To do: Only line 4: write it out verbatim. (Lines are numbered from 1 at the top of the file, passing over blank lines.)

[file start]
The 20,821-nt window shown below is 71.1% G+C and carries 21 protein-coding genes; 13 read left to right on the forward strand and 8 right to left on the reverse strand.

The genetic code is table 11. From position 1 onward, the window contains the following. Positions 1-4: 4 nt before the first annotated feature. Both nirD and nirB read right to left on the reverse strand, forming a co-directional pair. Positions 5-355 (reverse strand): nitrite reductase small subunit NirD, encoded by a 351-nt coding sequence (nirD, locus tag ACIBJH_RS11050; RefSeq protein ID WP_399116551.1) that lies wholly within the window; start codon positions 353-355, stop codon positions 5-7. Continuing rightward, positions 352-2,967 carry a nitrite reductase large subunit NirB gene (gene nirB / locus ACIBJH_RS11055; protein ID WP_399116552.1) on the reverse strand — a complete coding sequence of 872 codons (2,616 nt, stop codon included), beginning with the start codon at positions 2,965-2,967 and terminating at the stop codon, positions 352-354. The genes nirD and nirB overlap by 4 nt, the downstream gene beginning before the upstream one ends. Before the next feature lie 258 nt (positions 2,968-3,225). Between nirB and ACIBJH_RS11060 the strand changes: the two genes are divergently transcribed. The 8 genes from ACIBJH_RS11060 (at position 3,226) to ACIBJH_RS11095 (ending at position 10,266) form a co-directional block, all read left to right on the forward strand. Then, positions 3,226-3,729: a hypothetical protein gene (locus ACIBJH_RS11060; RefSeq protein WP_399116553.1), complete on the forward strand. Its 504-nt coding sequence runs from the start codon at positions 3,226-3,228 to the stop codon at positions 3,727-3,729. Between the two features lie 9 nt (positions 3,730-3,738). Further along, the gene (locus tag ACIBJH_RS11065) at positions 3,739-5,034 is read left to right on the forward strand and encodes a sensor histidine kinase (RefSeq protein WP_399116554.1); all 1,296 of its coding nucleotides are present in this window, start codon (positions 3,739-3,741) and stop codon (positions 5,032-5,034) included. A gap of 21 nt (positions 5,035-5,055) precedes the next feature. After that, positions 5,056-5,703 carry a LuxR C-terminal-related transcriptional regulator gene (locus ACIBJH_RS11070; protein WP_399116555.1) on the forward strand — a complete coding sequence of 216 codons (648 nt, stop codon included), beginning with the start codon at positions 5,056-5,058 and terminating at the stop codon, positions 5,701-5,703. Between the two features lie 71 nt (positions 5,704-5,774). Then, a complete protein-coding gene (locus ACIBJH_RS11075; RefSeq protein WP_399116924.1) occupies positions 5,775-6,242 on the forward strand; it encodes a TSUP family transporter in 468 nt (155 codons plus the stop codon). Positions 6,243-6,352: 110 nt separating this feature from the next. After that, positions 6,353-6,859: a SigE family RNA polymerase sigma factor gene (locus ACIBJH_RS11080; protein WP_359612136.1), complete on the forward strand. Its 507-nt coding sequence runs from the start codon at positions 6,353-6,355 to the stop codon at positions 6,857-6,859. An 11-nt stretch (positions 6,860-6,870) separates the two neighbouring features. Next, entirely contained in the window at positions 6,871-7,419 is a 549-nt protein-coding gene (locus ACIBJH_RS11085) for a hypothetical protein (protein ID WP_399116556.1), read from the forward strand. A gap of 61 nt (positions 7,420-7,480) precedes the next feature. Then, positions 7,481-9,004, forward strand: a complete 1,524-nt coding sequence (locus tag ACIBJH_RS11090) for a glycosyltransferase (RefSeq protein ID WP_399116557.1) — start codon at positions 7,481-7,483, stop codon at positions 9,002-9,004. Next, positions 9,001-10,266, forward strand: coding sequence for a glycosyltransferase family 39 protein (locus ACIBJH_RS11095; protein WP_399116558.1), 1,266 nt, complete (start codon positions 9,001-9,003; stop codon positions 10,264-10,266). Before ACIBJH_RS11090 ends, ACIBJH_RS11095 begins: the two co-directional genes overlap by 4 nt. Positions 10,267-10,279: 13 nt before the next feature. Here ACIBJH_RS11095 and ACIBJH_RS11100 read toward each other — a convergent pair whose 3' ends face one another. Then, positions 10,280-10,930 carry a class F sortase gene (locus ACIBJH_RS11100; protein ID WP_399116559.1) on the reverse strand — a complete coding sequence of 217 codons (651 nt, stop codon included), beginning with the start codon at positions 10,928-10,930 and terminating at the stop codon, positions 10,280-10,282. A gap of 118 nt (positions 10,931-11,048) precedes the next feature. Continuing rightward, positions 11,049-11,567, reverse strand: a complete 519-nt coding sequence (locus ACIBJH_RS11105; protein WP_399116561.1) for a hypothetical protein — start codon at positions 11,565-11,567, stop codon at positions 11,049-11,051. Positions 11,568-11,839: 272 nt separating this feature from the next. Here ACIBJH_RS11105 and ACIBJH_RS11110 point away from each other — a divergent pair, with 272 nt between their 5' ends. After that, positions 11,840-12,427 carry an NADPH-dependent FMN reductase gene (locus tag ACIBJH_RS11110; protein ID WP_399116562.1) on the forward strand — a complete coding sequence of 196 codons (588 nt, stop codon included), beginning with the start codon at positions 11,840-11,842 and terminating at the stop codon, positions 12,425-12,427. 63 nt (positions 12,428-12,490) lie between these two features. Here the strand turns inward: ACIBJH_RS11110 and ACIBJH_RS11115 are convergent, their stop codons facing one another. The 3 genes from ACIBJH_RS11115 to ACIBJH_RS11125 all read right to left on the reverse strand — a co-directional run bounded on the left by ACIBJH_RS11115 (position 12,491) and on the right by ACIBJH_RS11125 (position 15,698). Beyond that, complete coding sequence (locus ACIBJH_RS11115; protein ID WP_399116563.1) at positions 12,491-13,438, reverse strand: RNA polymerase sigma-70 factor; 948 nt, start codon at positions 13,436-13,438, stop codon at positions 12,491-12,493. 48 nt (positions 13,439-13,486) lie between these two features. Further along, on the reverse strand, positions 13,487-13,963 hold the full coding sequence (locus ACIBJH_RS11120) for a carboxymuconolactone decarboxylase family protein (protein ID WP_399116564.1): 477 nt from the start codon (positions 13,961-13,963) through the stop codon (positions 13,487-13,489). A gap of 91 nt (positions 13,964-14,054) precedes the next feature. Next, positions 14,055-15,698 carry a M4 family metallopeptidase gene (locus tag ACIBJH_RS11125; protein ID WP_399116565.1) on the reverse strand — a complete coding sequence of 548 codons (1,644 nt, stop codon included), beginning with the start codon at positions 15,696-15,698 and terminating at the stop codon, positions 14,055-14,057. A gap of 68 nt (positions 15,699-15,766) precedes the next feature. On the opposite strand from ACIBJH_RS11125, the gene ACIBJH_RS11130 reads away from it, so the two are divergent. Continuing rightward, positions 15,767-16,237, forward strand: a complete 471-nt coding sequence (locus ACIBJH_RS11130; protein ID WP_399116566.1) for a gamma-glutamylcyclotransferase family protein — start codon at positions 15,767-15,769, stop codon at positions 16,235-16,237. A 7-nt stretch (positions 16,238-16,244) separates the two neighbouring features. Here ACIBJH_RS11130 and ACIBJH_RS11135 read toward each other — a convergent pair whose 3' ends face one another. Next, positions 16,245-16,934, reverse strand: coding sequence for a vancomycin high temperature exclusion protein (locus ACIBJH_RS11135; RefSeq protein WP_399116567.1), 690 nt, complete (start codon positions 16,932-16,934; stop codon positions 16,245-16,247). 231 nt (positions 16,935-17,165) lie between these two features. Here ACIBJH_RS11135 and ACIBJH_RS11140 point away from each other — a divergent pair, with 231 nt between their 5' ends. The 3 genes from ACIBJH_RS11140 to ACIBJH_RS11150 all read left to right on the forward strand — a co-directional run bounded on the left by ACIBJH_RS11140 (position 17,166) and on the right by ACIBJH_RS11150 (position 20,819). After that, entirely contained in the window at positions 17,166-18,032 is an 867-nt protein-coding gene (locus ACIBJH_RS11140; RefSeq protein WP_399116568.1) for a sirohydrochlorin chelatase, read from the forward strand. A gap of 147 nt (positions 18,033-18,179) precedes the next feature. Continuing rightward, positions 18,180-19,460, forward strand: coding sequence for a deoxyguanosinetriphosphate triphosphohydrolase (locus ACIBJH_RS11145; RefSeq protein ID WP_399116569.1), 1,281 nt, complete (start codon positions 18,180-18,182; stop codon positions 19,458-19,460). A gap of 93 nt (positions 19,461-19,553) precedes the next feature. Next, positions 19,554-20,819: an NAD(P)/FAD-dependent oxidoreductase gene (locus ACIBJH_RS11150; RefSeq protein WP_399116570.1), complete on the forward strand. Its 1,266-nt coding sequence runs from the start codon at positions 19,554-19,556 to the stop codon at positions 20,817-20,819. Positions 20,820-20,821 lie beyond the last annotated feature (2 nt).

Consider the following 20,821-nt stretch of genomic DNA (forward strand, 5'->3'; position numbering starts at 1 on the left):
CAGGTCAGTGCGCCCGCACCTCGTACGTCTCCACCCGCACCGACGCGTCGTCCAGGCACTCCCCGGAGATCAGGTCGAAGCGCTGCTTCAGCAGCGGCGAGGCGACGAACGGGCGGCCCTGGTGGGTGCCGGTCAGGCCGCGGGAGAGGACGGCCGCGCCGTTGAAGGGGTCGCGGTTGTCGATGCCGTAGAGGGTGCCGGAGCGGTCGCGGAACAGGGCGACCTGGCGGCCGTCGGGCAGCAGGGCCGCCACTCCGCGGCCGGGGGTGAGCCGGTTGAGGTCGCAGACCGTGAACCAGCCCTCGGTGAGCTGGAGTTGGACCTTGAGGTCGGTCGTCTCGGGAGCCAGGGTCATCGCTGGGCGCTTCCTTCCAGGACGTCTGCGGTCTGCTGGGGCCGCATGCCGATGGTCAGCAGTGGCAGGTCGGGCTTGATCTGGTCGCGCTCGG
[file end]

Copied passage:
CAGGTCAGTGCGCCCGCACCTCGTACGTCTCCACCCGCACCGACGCGTCGTCCAGGCACTCCCCGGAGATCAGGTCGAAGCGCTGCTTCAGCAGCGGCGAGGCGACGAACGGGCGGCCCTGGTGGGTGCCGGTCAGGCCGCGGGAGAGGACGGCCGCGCCGTTGAAGGGGTCGCGGTTGTCGATGCCGTAGAGGGTGCCGGAGCGGTCGCGGAACAGGGCGACCTGGCGGCCGTCGGGCAGCAGGGCCGCCACTCCGCGGCCGGGGGTGAGCCGGTTGAGGTCGCAGACCGTGAACCAGCCCTCGGTGAGCTGGAGTTGGACCTTGAGGTCGGTCGTCTCGGGAGCCAGGGTCATCGCTGGGCGCTTCCTTCCAGGACGTCTGCGGTCTGCTGGGGCCGCATGCCGATGGTCAGCAGTGGCAGGTCGGGCTTGATCTGGTCGCGCTCGG